MOVIE ART AND ARCHITECTURE: ALEX ROMAN’S THE THIRD & THE SEVENTH
The online video of the moment is Alex Roman’s The Third & the Seventh — so much so that Roman’s own site, which I was going to link to, is down due to bandwidth excess. (It redirects to the Vimeo video below, but rather than watching here, go to Vimeo and resize to HD and see it full-screen.) The video is described by Roman as “a FULL-CG animated piece that tries to illustrate architecture art across a photographic point of view where main subjects are already-built spaces. Sometimes in an abstract way. Sometimes surreal.” In other words, what you are seeing is 100% CG but based on existing architectural spaces, such as Frank Gehry’s Disney Concert Hall. Using 3dsmax, Vray, AfterEffects and Premiere, Roman made this entire video himself. (He even orchestrated, sequenced and mixed the music.)
Since posting this a month ago, the video has been watched over 500,000 times and has inspired a lot of comment. Noah Harlan writes, “This is the most breathtaking work of pure CGI (ie: it’s 100% CGI) I have ever seen – including Avatar in IMAX 3D. And this was all done by one guy. The 3D modeling, the rendering, the coloring, even the music. It’s slow, it’s not really a good film, but as a work of art, it is breathtaking.” Greyscale Gorilla writes, “A beautiful, architectural, short film made with Vray and 3DStudio Max. The sense of depth and space in this is really amazing. The shallow DOF and diptychs really make this piece shine…. Makes me want to learn Vray.” And at his BLDGBLOG, Geoff Manaugh, whose whole brief is the intersection of architecture and art and culture, writes:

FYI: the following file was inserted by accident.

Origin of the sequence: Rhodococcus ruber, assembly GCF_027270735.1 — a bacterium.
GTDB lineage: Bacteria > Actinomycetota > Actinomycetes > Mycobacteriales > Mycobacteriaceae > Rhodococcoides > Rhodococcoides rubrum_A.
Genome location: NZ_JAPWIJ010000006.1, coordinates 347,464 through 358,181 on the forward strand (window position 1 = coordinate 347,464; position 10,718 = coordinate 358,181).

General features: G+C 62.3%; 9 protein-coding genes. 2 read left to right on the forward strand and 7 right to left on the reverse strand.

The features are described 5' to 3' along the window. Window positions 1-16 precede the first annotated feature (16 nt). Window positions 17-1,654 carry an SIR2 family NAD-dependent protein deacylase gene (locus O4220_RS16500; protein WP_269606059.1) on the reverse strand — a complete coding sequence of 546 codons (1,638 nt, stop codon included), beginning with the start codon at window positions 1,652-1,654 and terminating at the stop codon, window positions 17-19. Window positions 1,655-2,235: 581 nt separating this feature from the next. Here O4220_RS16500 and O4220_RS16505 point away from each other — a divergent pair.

This also seems to be yet more evidence that architecture students are literally just on the cusp of expertise in several different industries, and that even the briefest of collaborations with interested writers could push many student projects instantly over into fully realized narrative films. While I’m aware that many architecture students couldn’t care less about this—they didn’t, after all, apply to film school—I think it is nonetheless a strategically interesting option to consider when it comes to developing, presenting, and recontextualizing spatial ideas: a slight tweak here and there, a presentation of the most bare-bones scenario imaginable, and you’ve gone from student thesis project to La Jetée after one late night and some 5 Hour Energy drinks…
Below are the film and then also short videos that show a “Making Of” and the compositing breakdown.